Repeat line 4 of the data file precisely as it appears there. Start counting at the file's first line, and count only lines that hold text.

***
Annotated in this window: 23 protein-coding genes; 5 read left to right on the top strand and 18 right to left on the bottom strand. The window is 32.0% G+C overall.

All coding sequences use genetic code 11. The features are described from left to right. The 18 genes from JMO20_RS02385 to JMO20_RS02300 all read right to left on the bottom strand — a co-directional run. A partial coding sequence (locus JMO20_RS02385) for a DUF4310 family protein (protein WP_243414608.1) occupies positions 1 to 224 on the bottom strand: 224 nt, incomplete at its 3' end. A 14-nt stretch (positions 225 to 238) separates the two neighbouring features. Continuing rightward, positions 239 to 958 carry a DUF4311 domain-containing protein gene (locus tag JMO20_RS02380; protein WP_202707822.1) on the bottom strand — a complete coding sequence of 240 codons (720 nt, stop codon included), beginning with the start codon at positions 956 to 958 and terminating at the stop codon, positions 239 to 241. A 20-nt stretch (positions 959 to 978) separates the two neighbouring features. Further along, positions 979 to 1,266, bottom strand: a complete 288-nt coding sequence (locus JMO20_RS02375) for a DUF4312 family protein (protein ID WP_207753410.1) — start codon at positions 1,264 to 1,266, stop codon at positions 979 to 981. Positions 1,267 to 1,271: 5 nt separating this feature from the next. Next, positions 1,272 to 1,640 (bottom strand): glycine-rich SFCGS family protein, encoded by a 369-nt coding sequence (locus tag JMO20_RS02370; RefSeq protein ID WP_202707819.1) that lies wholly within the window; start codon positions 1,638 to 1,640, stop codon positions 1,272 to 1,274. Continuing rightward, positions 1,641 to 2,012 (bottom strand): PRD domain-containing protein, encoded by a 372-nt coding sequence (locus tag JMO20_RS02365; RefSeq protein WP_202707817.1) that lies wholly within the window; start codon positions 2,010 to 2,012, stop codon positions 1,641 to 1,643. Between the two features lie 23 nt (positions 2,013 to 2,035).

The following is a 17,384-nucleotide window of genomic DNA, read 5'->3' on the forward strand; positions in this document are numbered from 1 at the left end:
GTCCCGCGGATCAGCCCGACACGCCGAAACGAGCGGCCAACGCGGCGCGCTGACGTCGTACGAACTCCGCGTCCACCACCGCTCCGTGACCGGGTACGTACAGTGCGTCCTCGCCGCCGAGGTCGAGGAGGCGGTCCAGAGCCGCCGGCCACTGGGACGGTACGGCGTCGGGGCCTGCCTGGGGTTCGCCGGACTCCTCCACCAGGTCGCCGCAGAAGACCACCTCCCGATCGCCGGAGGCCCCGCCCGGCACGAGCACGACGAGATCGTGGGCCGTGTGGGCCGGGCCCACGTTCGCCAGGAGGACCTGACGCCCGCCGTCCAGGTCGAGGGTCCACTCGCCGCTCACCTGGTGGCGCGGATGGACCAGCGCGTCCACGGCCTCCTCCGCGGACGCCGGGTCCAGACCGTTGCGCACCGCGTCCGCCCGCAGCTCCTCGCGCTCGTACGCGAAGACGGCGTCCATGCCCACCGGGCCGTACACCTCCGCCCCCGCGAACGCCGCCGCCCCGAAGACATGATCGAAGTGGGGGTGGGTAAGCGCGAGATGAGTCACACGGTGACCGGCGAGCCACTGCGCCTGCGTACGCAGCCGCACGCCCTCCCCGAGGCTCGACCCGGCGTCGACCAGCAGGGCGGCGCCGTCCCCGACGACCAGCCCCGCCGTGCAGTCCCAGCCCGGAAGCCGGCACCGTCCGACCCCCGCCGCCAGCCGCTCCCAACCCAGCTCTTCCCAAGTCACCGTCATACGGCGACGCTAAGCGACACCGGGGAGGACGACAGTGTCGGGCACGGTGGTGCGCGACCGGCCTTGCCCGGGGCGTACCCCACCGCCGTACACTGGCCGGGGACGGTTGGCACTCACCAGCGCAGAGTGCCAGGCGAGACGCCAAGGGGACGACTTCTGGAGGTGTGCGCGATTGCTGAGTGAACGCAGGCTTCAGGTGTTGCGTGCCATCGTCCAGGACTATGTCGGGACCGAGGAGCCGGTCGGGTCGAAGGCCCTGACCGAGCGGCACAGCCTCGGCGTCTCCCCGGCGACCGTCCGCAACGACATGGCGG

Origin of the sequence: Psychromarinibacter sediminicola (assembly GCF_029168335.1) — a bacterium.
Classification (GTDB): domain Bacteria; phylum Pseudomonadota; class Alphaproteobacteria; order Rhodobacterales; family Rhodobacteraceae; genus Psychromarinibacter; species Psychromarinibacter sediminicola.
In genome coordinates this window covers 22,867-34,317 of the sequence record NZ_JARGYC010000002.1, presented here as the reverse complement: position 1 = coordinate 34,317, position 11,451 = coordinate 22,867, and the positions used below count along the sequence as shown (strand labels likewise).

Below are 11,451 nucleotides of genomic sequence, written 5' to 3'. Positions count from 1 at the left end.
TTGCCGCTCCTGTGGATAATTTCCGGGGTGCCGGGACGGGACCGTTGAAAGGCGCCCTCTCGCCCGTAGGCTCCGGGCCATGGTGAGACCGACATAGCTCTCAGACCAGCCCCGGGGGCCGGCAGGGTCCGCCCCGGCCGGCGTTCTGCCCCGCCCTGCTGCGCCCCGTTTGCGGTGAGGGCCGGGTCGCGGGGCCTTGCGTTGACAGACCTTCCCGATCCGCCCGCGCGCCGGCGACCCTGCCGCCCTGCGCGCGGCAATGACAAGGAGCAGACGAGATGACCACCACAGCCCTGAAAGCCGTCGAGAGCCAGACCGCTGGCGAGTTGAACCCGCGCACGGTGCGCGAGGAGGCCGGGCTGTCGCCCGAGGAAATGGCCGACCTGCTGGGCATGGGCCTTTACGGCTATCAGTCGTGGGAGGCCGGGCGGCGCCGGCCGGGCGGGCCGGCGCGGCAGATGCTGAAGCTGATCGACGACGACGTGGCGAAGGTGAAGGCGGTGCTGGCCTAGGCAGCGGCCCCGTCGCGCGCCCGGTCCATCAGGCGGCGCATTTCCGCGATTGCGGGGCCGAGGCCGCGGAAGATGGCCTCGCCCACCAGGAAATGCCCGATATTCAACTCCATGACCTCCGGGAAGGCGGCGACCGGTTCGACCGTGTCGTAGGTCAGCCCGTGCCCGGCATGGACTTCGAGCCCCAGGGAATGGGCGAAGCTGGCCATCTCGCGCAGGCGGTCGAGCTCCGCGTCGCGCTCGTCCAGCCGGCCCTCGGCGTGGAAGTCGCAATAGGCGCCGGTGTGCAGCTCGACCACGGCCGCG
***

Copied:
GTCCCGCGGATCAGCCCGACACGCCGAAACGAGCGGCCAACGCGGCGCGCTGACGTCGTACGAACTCCGCGTCCACCACCGCTCCGTGACCGGGTACGTACAGTGCGTCCTCGCCGCCGAGGTCGAGGAGGCGGTCCAGAGCCGCCGGCCACTGGGACGGTACGGCGTCGGGGCCTGCCTGGGGTTCGCCGGACTCCTCCACCAGGTCGCCGCAGAAGACCACCTCCCGATCGCCGGAGGCCCCGCCCGGCACGAGCACGACGAGATCGTGGGCCGTGTGGGCCGGGCCCACGTTCGCCAGGAGGACCTGACGCCCGCCGTCCAGGTCGAGGGTCCACTCGCCGCTCACCTGGTGGCGCGGATGGACCAGCGCGTCCACGGCCTCCTCCGCGGACGCCGGGTCCAGACCGTTGCGCACCGCGTCCGCCCGCAGCTCCTCGCGCTCGTACGCGAAGACGGCGTCCATGCCCACCGGGCCGTACACCTCCGCCCCCGCGAACGCCGCCGCCCCGAAGACATGATCGAAGTGGGGGTGGGTAAGCGCGAGATGAGTCACACGGTGACCGGCGAGCCACTGCGCCTGCGTACGCAGCCGCACGCCCTCCCCGAGGCTCGACCCGGCGTCGACCAGCAGGGCGGCGCCGTCCCCGACGACCAGCCCCGCCGTGCAGTCCCAGCCCGGAAGCCGGCACCGTCCGACCCCCGCCGCCAGCCGCTCCCAACCCAGCTCTTCCCAAGTCACCGTCATACGGCGACGCTAAGCGACACCGGGGAGGACGACAGTGTCGGGCACGGTGGTGCGCGACCGGCCTTGCCCGGGGCGTACCCCACCGCCGTACACTGGCCGGGGACGGTTGGCACTCACCAGCGCAGAGTGCCAGGCGAGACGCCAAGGGGACGACTTCTGGAGGTGTGCGCGATTGCTGAGTGAACGCAGGCTTCAGGTGTTGCGTGCCATCGTCCAGGACTATGTCGGGACCGAGGAGCCGGTCGGGTCGAAGGCCCTGACCGAGCGGCACAGCCTCGGCGTCTCCCCGGCGACCGTCCGCAACGACATGGCGG